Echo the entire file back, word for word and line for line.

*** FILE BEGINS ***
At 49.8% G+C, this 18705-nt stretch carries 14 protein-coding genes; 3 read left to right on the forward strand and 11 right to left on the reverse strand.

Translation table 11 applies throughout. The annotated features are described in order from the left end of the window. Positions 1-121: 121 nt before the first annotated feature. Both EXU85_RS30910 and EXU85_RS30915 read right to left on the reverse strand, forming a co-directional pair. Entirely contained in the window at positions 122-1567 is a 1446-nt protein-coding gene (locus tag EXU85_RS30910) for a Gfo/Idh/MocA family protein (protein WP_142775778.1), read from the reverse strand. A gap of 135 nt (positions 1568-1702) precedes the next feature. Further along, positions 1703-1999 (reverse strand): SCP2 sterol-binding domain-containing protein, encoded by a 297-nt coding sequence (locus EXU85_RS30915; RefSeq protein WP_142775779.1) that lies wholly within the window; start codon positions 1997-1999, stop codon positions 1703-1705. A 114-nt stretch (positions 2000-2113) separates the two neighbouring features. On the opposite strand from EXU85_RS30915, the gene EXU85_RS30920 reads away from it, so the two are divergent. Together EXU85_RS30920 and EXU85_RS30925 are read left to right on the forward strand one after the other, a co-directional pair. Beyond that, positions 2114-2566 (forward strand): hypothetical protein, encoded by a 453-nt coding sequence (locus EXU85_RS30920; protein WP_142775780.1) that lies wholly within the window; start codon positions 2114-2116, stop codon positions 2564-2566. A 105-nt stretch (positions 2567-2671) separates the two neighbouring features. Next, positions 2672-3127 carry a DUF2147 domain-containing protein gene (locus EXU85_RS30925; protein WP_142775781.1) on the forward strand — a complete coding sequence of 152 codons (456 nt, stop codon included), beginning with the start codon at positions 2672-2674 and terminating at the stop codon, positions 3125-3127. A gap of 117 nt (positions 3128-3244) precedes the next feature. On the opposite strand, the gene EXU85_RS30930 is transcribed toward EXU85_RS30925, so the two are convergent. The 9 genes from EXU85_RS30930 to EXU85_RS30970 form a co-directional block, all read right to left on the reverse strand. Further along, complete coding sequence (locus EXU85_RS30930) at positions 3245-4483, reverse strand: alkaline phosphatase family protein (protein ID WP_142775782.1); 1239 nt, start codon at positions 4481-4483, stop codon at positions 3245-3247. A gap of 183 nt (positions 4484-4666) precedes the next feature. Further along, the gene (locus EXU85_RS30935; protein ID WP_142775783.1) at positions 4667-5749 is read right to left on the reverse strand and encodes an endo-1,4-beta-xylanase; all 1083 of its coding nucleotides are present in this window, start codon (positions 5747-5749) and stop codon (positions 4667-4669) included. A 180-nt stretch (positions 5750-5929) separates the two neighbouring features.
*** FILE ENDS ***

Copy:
At 49.8% G+C, this 18705-nt stretch carries 14 protein-coding genes; 3 read left to right on the forward strand and 11 right to left on the reverse strand.

Translation table 11 applies throughout. The annotated features are described in order from the left end of the window. Positions 1-121: 121 nt before the first annotated feature. Both EXU85_RS30910 and EXU85_RS30915 read right to left on the reverse strand, forming a co-directional pair. Entirely contained in the window at positions 122-1567 is a 1446-nt protein-coding gene (locus tag EXU85_RS30910) for a Gfo/Idh/MocA family protein (protein WP_142775778.1), read from the reverse strand. A gap of 135 nt (positions 1568-1702) precedes the next feature. Further along, positions 1703-1999 (reverse strand): SCP2 sterol-binding domain-containing protein, encoded by a 297-nt coding sequence (locus EXU85_RS30915; RefSeq protein WP_142775779.1) that lies wholly within the window; start codon positions 1997-1999, stop codon positions 1703-1705. A 114-nt stretch (positions 2000-2113) separates the two neighbouring features. On the opposite strand from EXU85_RS30915, the gene EXU85_RS30920 reads away from it, so the two are divergent. Together EXU85_RS30920 and EXU85_RS30925 are read left to right on the forward strand one after the other, a co-directional pair. Beyond that, positions 2114-2566 (forward strand): hypothetical protein, encoded by a 453-nt coding sequence (locus EXU85_RS30920; protein WP_142775780.1) that lies wholly within the window; start codon positions 2114-2116, stop codon positions 2564-2566. A 105-nt stretch (positions 2567-2671) separates the two neighbouring features. Next, positions 2672-3127 carry a DUF2147 domain-containing protein gene (locus EXU85_RS30925; protein WP_142775781.1) on the forward strand — a complete coding sequence of 152 codons (456 nt, stop codon included), beginning with the start codon at positions 2672-2674 and terminating at the stop codon, positions 3125-3127. A gap of 117 nt (positions 3128-3244) precedes the next feature. On the opposite strand, the gene EXU85_RS30930 is transcribed toward EXU85_RS30925, so the two are convergent. The 9 genes from EXU85_RS30930 to EXU85_RS30970 form a co-directional block, all read right to left on the reverse strand. Further along, complete coding sequence (locus EXU85_RS30930) at positions 3245-4483, reverse strand: alkaline phosphatase family protein (protein ID WP_142775782.1); 1239 nt, start codon at positions 4481-4483, stop codon at positions 3245-3247. A gap of 183 nt (positions 4484-4666) precedes the next feature. Further along, the gene (locus EXU85_RS30935; protein ID WP_142775783.1) at positions 4667-5749 is read right to left on the reverse strand and encodes an endo-1,4-beta-xylanase; all 1083 of its coding nucleotides are present in this window, start codon (positions 5747-5749) and stop codon (positions 4667-4669) included. A 180-nt stretch (positions 5750-5929) separates the two neighbouring features.